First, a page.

maSomething in the modern liberal mindset always seeks to find a moral equivalence between western civilization and its enemies, but the Islamic State is making the task more difficult than usual. The terror gang that is currently hiding much of Iraq and Syria, already notorious for mass executions and beheadings and crucifixions, has now reached for a new level of sadism by burning a captured Jordanian pilot alive.
If that sounds too much like wartime propaganda to be true, you need only search the internet for the video of the horrific event that the Islamic State has proudly posted to encourage more recruits to join their ruthless jihad. Such brutality has considerable appeal to the enemies of western civilization, offering both full indulgence of mankind’s most evil instincts and the promise of a heavenly reward, and confounds the modern liberal mindset. One has to reach back centuries to find such brutal methods employed by the west, no matter how one might try to equate water boarding or the Abu Ghraib prison scandal with the Islamic State’s behavior, and demonstrates an evil in the human soul that modern liberalism usually ascribes only to opponents of same-sex marriage or higher tax rates on the upper income brackets or some other Republican policy preference.
Acknowledging such evil in the sacrosanct “other” calls into question the moral relativism of modern liberalism, suggests the need for a stronger and more active military than modern liberalism would prefer to have, and disproves the theory that the west’s enemies can be placated by soothing rhetoric and concessions of land. Such evil is a distraction from the more pressing business of fundamental transformation of the west, too, and a political inconvenience for those politicians who would prefer to believe that it will never affect our land. Americans have been among those beheaded, though, and when terror groups have controlled lands far away they have used them to launch deadly attacks in countries far away including our own. The president’s assurances that the “tide of war is receding” because that is the public’s preference will not suffice, and only a thorough victory over the Islamic State will.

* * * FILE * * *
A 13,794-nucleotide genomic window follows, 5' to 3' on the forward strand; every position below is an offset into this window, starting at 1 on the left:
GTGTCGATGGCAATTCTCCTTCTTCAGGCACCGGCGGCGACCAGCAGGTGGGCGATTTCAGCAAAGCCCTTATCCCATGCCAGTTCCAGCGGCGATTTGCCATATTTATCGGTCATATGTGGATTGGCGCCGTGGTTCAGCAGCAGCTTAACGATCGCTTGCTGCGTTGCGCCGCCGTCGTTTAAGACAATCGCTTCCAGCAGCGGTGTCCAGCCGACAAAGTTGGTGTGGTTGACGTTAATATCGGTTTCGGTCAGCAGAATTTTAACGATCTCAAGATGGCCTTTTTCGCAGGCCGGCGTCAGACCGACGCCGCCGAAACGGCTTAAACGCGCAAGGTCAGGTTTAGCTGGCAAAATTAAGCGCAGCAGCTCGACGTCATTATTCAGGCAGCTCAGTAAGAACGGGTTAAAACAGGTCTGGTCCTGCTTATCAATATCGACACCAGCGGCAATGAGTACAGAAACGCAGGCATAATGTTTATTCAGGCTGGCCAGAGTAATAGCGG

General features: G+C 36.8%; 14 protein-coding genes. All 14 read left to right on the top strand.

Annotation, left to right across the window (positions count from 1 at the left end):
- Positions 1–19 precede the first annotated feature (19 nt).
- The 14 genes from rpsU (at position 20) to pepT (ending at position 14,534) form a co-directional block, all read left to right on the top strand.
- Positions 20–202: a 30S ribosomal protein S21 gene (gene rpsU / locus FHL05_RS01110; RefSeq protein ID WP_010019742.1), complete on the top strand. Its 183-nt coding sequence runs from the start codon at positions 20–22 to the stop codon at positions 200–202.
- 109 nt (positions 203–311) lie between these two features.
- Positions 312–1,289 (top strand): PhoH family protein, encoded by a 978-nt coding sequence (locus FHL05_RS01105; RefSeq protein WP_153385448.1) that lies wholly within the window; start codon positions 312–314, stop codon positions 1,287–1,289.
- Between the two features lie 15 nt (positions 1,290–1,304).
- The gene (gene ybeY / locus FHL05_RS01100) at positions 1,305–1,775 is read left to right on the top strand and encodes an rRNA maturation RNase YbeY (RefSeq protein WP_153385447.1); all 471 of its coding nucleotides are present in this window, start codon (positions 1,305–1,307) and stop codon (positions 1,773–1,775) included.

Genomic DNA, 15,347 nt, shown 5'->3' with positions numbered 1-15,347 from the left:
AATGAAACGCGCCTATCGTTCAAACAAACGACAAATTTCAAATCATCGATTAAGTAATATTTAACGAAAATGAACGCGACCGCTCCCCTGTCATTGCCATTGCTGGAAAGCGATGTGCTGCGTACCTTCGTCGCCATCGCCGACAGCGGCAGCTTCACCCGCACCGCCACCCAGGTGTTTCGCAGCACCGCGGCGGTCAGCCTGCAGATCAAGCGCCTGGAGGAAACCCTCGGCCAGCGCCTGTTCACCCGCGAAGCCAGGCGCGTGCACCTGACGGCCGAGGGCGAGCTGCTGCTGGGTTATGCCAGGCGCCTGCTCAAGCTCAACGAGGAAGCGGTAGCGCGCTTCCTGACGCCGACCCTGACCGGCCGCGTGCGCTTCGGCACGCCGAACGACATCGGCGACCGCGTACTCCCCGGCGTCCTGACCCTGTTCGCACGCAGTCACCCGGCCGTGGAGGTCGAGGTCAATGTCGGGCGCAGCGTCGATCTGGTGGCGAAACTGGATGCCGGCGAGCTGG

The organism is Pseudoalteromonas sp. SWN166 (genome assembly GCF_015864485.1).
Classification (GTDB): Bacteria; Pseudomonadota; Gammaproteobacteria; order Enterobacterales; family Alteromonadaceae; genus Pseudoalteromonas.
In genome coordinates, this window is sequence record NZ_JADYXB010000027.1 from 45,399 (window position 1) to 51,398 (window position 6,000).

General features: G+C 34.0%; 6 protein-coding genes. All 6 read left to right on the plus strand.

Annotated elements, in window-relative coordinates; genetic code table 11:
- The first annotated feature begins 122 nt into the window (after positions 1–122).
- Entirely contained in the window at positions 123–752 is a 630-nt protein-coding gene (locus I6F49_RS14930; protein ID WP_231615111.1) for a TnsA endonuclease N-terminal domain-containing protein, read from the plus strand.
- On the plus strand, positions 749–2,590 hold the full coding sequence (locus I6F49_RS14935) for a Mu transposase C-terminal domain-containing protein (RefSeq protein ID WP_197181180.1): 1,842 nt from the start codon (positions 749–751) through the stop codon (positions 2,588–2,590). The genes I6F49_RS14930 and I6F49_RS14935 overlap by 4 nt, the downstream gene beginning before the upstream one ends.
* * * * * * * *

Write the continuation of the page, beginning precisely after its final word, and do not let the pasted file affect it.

The Jordanian government has responded with executions of Islamic State prisoners, the Saudi King is vowing an increased military response with quotations from Clint Eastwood’s more robust movies, and one hopes that a similarly stiff response will come from much of the Islamic world. Perhaps that will still even modern liberalism to resistance, but we expect the usual rationalizations instead.
— Bud Norman